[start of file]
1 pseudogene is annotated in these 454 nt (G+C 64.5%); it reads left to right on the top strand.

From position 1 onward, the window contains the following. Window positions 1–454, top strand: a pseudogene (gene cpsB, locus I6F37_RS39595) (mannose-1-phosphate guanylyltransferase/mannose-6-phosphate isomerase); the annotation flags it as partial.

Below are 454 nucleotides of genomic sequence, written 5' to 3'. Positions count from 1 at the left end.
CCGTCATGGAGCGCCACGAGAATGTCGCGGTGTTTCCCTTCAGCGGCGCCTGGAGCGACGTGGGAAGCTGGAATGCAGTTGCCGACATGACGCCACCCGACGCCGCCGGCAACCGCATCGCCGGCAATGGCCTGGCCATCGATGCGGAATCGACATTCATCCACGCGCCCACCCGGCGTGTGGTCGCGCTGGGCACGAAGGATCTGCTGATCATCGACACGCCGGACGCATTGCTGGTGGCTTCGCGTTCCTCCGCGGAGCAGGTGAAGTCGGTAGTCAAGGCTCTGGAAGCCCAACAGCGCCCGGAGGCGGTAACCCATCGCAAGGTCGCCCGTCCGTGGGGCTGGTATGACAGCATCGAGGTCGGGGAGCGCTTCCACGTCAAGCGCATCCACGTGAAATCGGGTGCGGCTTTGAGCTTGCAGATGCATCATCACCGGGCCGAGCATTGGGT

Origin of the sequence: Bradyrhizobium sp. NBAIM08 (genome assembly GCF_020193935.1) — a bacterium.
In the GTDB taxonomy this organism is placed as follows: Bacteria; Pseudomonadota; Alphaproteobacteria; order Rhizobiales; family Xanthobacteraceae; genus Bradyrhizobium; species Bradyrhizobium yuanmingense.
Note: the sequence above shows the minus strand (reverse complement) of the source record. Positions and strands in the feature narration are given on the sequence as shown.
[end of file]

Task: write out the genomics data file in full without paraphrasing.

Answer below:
1 pseudogene is annotated in these 454 nt (G+C 64.5%); it reads left to right on the top strand.

From position 1 onward, the window contains the following. Window positions 1–454, top strand: a pseudogene (gene cpsB, locus I6F37_RS39595) (mannose-1-phosphate guanylyltransferase/mannose-6-phosphate isomerase); the annotation flags it as partial.

Below are 454 nucleotides of genomic sequence, written 5' to 3'. Positions count from 1 at the left end.
CCGTCATGGAGCGCCACGAGAATGTCGCGGTGTTTCCCTTCAGCGGCGCCTGGAGCGACGTGGGAAGCTGGAATGCAGTTGCCGACATGACGCCACCCGACGCCGCCGGCAACCGCATCGCCGGCAATGGCCTGGCCATCGATGCGGAATCGACATTCATCCACGCGCCCACCCGGCGTGTGGTCGCGCTGGGCACGAAGGATCTGCTGATCATCGACACGCCGGACGCATTGCTGGTGGCTTCGCGTTCCTCCGCGGAGCAGGTGAAGTCGGTAGTCAAGGCTCTGGAAGCCCAACAGCGCCCGGAGGCGGTAACCCATCGCAAGGTCGCCCGTCCGTGGGGCTGGTATGACAGCATCGAGGTCGGGGAGCGCTTCCACGTCAAGCGCATCCACGTGAAATCGGGTGCGGCTTTGAGCTTGCAGATGCATCATCACCGGGCCGAGCATTGGGT

Origin of the sequence: Bradyrhizobium sp. NBAIM08 (genome assembly GCF_020193935.1) — a bacterium.
In the GTDB taxonomy this organism is placed as follows: Bacteria; Pseudomonadota; Alphaproteobacteria; order Rhizobiales; family Xanthobacteraceae; genus Bradyrhizobium; species Bradyrhizobium yuanmingense.
Note: the sequence above shows the minus strand (reverse complement) of the source record. Positions and strands in the feature narration are given on the sequence as shown.